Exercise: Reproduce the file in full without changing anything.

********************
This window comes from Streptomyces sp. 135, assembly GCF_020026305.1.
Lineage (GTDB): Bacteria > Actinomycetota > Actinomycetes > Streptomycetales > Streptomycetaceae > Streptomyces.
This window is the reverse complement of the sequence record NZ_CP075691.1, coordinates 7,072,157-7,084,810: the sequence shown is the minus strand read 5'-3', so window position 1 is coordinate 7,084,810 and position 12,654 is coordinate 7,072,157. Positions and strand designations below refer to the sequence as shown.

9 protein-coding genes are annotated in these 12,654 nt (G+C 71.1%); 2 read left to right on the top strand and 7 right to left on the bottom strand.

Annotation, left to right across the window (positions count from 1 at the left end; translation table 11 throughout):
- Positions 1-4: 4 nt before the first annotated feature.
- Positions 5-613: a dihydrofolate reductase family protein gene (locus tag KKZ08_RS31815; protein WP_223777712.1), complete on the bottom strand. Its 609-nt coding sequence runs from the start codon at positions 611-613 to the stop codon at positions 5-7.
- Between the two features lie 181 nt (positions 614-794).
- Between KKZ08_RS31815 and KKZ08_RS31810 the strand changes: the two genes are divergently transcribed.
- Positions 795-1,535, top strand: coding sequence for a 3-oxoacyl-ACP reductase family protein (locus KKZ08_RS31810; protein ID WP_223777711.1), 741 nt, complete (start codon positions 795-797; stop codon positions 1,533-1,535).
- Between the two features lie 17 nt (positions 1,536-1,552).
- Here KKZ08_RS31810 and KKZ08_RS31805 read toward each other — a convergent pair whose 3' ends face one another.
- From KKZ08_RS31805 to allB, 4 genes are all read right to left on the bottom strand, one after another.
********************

This window comes from Streptomyces sp. 135, assembly GCF_020026305.1.
Lineage (GTDB): Bacteria > Actinomycetota > Actinomycetes > Streptomycetales > Streptomycetaceae > Streptomyces.
This window is the reverse complement of the sequence record NZ_CP075691.1, coordinates 7,072,157-7,084,810: the sequence shown is the minus strand read 5'-3', so window position 1 is coordinate 7,084,810 and position 12,654 is coordinate 7,072,157. Positions and strand designations below refer to the sequence as shown.

9 protein-coding genes are annotated in these 12,654 nt (G+C 71.1%); 2 read left to right on the top strand and 7 right to left on the bottom strand.

Annotation, left to right across the window (positions count from 1 at the left end; translation table 11 throughout):
- Positions 1-4: 4 nt before the first annotated feature.
- Positions 5-613: a dihydrofolate reductase family protein gene (locus tag KKZ08_RS31815; protein WP_223777712.1), complete on the bottom strand. Its 609-nt coding sequence runs from the start codon at positions 611-613 to the stop codon at positions 5-7.
- Between the two features lie 181 nt (positions 614-794).
- Between KKZ08_RS31815 and KKZ08_RS31810 the strand changes: the two genes are divergently transcribed.
- Positions 795-1,535, top strand: coding sequence for a 3-oxoacyl-ACP reductase family protein (locus KKZ08_RS31810; protein ID WP_223777711.1), 741 nt, complete (start codon positions 795-797; stop codon positions 1,533-1,535).
- Between the two features lie 17 nt (positions 1,536-1,552).
- Here KKZ08_RS31810 and KKZ08_RS31805 read toward each other — a convergent pair whose 3' ends face one another.
- From KKZ08_RS31805 to allB, 4 genes are all read right to left on the bottom strand, one after another.